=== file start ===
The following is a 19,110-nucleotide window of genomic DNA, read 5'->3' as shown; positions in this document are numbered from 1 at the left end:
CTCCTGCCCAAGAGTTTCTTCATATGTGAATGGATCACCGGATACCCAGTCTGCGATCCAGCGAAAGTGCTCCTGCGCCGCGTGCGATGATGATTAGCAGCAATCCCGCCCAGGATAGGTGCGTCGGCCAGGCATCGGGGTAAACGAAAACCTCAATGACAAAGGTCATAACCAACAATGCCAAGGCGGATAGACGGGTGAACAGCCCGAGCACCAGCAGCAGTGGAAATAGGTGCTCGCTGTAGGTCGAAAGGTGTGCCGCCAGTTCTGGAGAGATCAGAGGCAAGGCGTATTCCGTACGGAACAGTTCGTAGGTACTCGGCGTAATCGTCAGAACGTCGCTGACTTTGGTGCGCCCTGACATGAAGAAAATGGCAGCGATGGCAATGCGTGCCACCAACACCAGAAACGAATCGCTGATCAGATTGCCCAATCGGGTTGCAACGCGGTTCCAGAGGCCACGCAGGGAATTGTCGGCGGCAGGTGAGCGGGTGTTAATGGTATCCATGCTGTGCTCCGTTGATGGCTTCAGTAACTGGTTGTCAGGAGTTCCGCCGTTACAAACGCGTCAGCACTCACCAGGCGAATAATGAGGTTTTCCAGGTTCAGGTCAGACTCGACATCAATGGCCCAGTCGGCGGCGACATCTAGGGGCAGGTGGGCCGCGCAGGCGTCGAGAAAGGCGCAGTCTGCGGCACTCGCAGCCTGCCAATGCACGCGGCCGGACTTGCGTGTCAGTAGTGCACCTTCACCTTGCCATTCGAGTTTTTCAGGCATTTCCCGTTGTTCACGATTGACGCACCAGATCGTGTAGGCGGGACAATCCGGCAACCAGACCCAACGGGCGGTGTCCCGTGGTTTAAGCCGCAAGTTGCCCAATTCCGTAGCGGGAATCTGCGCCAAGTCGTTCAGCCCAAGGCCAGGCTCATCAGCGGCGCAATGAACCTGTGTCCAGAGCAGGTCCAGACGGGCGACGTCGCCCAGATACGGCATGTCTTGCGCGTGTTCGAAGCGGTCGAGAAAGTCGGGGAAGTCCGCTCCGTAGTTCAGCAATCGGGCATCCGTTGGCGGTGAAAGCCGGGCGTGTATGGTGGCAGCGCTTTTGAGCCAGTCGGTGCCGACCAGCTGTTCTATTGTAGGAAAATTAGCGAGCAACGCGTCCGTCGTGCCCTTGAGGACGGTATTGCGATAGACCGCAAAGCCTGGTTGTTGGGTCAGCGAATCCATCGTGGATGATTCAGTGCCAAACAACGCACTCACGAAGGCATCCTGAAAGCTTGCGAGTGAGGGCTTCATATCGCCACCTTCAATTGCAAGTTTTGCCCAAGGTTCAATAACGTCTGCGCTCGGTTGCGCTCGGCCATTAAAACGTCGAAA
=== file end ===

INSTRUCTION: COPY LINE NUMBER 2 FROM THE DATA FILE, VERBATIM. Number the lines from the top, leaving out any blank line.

CTCCTGCCCAAGAGTTTCTTCATATGTGAATGGATCACCGGATACCCAGTCTGCGATCCAGCGAAAGTGCTCCTGCGCCGCGTGCGATGATGATTAGCAGCAATCCCGCCCAGGATAGGTGCGTCGGCCAGGCATCGGGGTAAACGAAAACCTCAATGACAAAGGTCATAACCAACAATGCCAAGGCGGATAGACGGGTGAACAGCCCGAGCACCAGCAGCAGTGGAAATAGGTGCTCGCTGTAGGTCGAAAGGTGTGCCGCCAGTTCTGGAGAGATCAGAGGCAAGGCGTATTCCGTACGGAACAGTTCGTAGGTACTCGGCGTAATCGTCAGAACGTCGCTGACTTTGGTGCGCCCTGACATGAAGAAAATGGCAGCGATGGCAATGCGTGCCACCAACACCAGAAACGAATCGCTGATCAGATTGCCCAATCGGGTTGCAACGCGGTTCCAGAGGCCACGCAGGGAATTGTCGGCGGCAGGTGAGCGGGTGTTAATGGTATCCATGCTGTGCTCCGTTGATGGCTTCAGTAACTGGTTGTCAGGAGTTCCGCCGTTACAAACGCGTCAGCACTCACCAGGCGAATAATGAGGTTTTCCAGGTTCAGGTCAGACTCGACATCAATGGCCCAGTCGGCGGCGACATCTAGGGGCAGGTGGGCCGCGCAGGCGTCGAGAAAGGCGCAGTCTGCGGCACTCGCAGCCTGCCAATGCACGCGGCCGGACTTGCGTGTCAGTAGTGCACCTTCACCTTGCCATTCGAGTTTTTCAGGCATTTCCCGTTGTTCACGATTGACGCACCAGATCGTGTAGGCGGGACAATCCGGCAACCAGACCCAACGGGCGGTGTCCCGTGGTTTAAGCCGCAAGTTGCCCAATTCCGTAGCGGGAATCTGCGCCAAGTCGTTCAGCCCAAGGCCAGGCTCATCAGCGGCGCAATGAACCTGTGTCCAGAGCAGGTCCAGACGGGCGACGTCGCCCAGATACGGCATGTCTTGCGCGTGTTCGAAGCGGTCGAGAAAGTCGGGGAAGTCCGCTCCGTAGTTCAGCAATCGGGCATCCGTTGGCGGTGAAAGCCGGGCGTGTATGGTGGCAGCGCTTTTGAGCCAGTCGGTGCCGACCAGCTGTTCTATTGTAGGAAAATTAGCGAGCAACGCGTCCGTCGTGCCCTTGAGGACGGTATTGCGATAGACCGCAAAGCCTGGTTGTTGGGTCAGCGAATCCATCGTGGATGATTCAGTGCCAAACAACGCACTCACGAAGGCATCCTGAAAGCTTGCGAGTGAGGGCTTCATATCGCCACCTTCAATTGCAAGTTTTGCCCAAGGTTCAATAACGTCTGCGCTCGGTTGCGCTCGGCCATTAAAACGTCGAAA